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Lost In Translation

From The Other Side Of The Bench

By David J. Seidemann, Esq.

I am all for unity. It’s a good idea and one that I believe we are taught to pursue, a concept that aids humanity and creates a civil society. So I was a bit confused when I read that G‑d had an issue with the generation that built the Tower of Babel.

“All the people were of one language and united in purpose.” What could possibly be wrong with that? Have we not suffered enough as a people because of internal strife and discord over the most petty of matters?

All right, who am I to argue with G‑d? But His solution to spread them across the globe and develop new languages seems a bit odd. If they were going to build a tower to challenge the Omnipresent, how does creating different languages solve that problem?

As you may recall from my previous article, my neighbor is doing construction on his house and all of the workers speak different languages. It does not seem to be slowing down that process at all.

And if the plan of mankind at that time was to challenge the heavens, the punishment does not seem to fit the crime. Man challenges G‑d’s word, so G‑d mixes up man’s words? Someone help me out here.

Well, help arrived recently as I was watching the news and saw a clip of North Korean soldiers marching in lockstep. Each soldier mirrored the move of his comrade. It was truly a sight to see and a lesson in synchronization. It was a fantastic display of “one for all.”

And help arrived as I read a story of a shul in Washington, DC: Aware of the government shutdown and that some members employed by the government might not be receiving paychecks, the management started serving breakfast in shul to save people money on their grocery bills. What a display of “all for one.”

As I see it from this side of the bench, there are two types of unity. There is “one for all,” where individuality is absent. Where the masses congregate for a common goal of a person or a movement independent of themselves, where personal accomplishment is not recognized. A “unity”’ where the individual has no voice, has no independent language, where no one speaks his language and certainly no one is interested in hearing that individual’s voice or recognizing his needs or accomplishments.

Then there is the other type of unity, where a community comes together and grows because of the individual talents and voices of all its members. A society where the “all” is geared to developing the “one,” lending support and power to each individual’s voice.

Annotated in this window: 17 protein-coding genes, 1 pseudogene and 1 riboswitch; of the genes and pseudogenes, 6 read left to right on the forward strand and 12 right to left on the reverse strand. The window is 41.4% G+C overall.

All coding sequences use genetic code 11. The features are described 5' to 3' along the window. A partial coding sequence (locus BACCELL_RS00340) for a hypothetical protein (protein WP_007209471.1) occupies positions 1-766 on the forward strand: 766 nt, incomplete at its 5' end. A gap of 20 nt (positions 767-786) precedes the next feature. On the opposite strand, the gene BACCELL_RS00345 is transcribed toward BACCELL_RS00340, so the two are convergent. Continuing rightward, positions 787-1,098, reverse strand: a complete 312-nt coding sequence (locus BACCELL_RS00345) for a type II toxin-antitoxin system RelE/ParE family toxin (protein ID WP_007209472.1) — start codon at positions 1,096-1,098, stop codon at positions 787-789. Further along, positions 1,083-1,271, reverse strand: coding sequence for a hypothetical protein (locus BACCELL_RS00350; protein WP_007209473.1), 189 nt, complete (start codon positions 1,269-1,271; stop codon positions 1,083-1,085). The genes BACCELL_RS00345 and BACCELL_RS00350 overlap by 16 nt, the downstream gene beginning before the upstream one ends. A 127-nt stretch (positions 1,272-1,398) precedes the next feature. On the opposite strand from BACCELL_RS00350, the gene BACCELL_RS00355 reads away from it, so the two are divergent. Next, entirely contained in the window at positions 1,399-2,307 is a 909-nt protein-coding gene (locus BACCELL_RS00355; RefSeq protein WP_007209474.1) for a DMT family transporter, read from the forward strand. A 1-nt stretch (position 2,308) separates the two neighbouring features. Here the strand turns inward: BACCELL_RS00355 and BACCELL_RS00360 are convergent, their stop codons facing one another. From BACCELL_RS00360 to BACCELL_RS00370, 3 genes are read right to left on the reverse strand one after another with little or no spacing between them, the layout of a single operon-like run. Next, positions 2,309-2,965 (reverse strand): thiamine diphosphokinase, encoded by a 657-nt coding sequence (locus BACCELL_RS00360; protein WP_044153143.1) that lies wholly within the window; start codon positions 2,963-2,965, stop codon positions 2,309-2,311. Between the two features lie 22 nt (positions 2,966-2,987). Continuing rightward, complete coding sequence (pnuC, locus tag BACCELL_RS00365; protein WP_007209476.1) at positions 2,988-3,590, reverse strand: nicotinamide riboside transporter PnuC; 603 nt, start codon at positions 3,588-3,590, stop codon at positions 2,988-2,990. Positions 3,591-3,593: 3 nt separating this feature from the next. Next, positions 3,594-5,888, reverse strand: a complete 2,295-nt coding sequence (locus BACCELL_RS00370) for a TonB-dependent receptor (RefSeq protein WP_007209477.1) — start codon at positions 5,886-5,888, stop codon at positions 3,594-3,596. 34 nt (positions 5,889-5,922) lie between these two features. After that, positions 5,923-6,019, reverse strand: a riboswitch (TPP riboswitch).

It could very well be, then, that G‑d’s problem with the generation that built the tower was not their failure to recognize G‑d but with that generation’s failure to recognize the individual talents and voices of their fellows.

Every man was the same; no individual talents were recognized. They were building a tower, a vertical society instead of a horizontal society. In a vertical society, one floor is constructed on top of the previous floor, obscuring that which is beneath it.

In a horizontal society, it’s all laid out in panoramic view so that each and every one is seen and heard.

The punishment, if you will, perfectly fit the crime. The generation that built vertically was spread horizontally. The generation that gave no individual language—no voice to the individual—that generation was handed a multitude of languages, so that in the future each person would be required to at least try to understand the individual expression of his neighbor.

“One for all” is not the epitome of unity. On the other hand, “all for one” not only builds a cohesive society, but also builds each individual.

Healthy relationships, like healthy societies, are maximized when each party feels safe and secure expressing his or her own opinion and own identity. It is not necessary for a government, school, shul, corporation, partnership, or family to always speak with one voice. What is much more important is that each voice be heard in determining a path forward.

Rational voices are to be considered and irrational voices are to be deflected with subtlety and respect, for not every voice is worthy of a solo, but every voice deserves an audition. v

David Seidemann is a partner with the law firm of Seidemann and Mermelstein and serves as a professor of business law at Touro College. He can be reached at 718-692-1013 or

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Posted by on October 17, 2013. Filed under In This Week's Edition. You can follow any responses to this entry through the RSS 2.0. Both comments and pings are currently closed.